I submit to you that this is another self-inflicted wound in the entirely-avoidable Death of a Thousand Cuts being suffered by WorldCon over the past half-decade or so, which are entirely due to its Gramscian capture by nutbags on the left.  When Mad Mike says on Facebook, “When you watch WorldCon self-immolate”, followed by

it’s pretty clear that the non-unhinged contingent is just sitting back watching the world burn at this point.  Well, and snarking about it, of course.  Because it is entirely snarkalicious.

My advice?  Fuck it, support and attend LibertyCon and/or DragonCon, or one of the other ‘cons where normal, rational people organize and attend.  Nominate and vote in the Dragon Awards, screw the Hugos.  They’re toast.

Heinlein was right, although the progs ruling WorldCon would never admit it:  These are indeed the Crazy Years.


* I’m surprised this hasn’t shown up on his blog yet.  I suppose he’s been busy 🙂

Hugo away now.

So, this year I joined WorldCon for the first time (as a supporting member) and got to vote on the Hugos.

I’ve been a science fiction aficionado most of my life. 50 years, or close to it; way back in the 1960’s, before I could even really understand what I was reading, I got hooked by a two-volume set of A Treasury of Great Science Fiction, edited by Anthony Boucher.

I was thereby introduced to A.E. Van Vogt (The Weapon Shops of Isher), Poul Anderson (Brain Wave), Alfred Bester (The Stars My Destination), George O. Smith (“Lost Art”, which is part of the great Venus Equilateral), and Nelson S. Bond (“Magic City”) among others. I later re-read them all in the light of somewhat greater maturity and understood that I had been reading classic SF from a golden age that had just preceded my own life. But that was the trigger that started me off reading SF nearly half a century ago. And it colors my appreciation of modern SF quite a bit.

You may notice that I have carefully avoided using the term “fan”. That’s because (and in someone else’s construction that I saw a couple of days ago) I’m a fan, not a Fan. I’ve been to exactly three SF conventions in my life, and I can name them easily: NorthAmericon in 1979, Rivercon V in 1980, and our local InConJunction 2 in 1981. NorthAmericon was as close as I’ve ever come to attending WorldCon, given it was held to give US fans something to do since WorldCon was being held in England that year.*

I stopped going to the local ‘con after one try because, frankly, I didn’t (and still don’t) like most of the people who were running it back then. Fen qua fen ordinarily give me the willies, and these folks were exceedingly strange, even for fen. (Some of us who were less than cordial about them were wont to refer to their SF club The Circle of Janus as “the circular anus”.) Anyway, as a card-carrying introvert even back then, I quit going to SF conventions about the time I was 22.** Fuck, I don’t even go to GenCon, and it’s here every year until the SJWs force it to move because they don’t like our governor. Which would be a pretty stupid reason to move it, but they’re SJWs, so I digress.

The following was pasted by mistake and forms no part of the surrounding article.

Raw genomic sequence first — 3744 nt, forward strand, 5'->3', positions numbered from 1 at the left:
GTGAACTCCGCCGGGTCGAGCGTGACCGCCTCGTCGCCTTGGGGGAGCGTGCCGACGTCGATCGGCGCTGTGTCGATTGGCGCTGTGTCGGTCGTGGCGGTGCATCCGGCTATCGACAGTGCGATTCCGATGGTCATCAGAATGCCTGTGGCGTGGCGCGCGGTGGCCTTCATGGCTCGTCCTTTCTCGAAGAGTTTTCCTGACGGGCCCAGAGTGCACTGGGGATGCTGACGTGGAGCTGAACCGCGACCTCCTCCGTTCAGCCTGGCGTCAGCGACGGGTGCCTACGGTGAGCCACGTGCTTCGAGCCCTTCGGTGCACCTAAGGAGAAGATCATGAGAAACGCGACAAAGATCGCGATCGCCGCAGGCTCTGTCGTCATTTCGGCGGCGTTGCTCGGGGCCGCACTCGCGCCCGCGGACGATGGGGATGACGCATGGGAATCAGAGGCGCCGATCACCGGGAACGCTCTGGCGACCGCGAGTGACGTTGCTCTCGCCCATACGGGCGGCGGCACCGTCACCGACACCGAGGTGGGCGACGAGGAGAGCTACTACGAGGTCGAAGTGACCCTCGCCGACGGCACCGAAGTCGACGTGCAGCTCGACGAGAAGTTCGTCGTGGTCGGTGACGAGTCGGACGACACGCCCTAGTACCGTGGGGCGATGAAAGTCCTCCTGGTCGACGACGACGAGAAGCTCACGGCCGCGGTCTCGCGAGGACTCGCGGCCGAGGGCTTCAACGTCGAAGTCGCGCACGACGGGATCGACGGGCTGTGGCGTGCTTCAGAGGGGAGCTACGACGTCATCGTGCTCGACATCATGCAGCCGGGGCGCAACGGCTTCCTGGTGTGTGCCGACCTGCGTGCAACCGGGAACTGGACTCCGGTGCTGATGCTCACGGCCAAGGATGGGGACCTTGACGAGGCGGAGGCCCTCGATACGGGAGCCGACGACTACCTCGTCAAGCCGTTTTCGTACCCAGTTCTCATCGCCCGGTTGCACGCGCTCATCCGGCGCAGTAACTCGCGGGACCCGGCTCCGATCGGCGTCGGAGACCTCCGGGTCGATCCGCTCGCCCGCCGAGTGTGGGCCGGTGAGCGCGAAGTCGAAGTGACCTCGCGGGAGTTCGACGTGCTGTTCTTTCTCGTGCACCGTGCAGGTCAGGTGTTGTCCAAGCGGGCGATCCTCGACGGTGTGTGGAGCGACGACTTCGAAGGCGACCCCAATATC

Over the years, particularly after Heinlein died, but moreso after Poul Anderson died, I sort of lost interest in “modern” science fiction, because most of it was new-agey, touchy-feely, socially-aware, globull-warmerongering-friendly feminist pap. And today, so much of it is post-apocalyptic “we’re doomed anyway” downer shit. (The Black Tide Rising series by John Ringo being a notable exception to the mill run of such.)***

But then I found Baen, and authors who were actually writing the kind of science fiction I wanted to read. Even if Eric Flint is a red diaper baby. I still like his stuff, and he has a good editorial eye. Plus, he likes a lot of the same authors I do 🙂

(Oh, and by the way: In the main, I hate fantasy, or what we used to call “sword and sorcery” (with a couple of significant, classic exceptions). I wish the fantasy genre had never gotten bound up with science fiction. They are completely different genres, with different sets of fans, and other than their common speculative nature, they really don’t deserve to be lumped together. But that’s a bone to be picked another day.)

So where am I going with this?

The year of the *.  (No, that’s not a footnote.)

I admit, fully and openly, that I sided with the Sad Puppies, and voted as one (which is not the same thing that the CHORFs**** are calling “voting the SP slate”, since there wasn’t a goddamn SP slate). I have sat here for many years and idly wondered from time to time just exactly who the fuck decided that certain Hugo winners ought to have a Hugo. Finding out that the Hugo voting has been largely taken over by the Social Justice Warrior (SJW) crowd AKA CHORFs went a long way toward explaining that to me.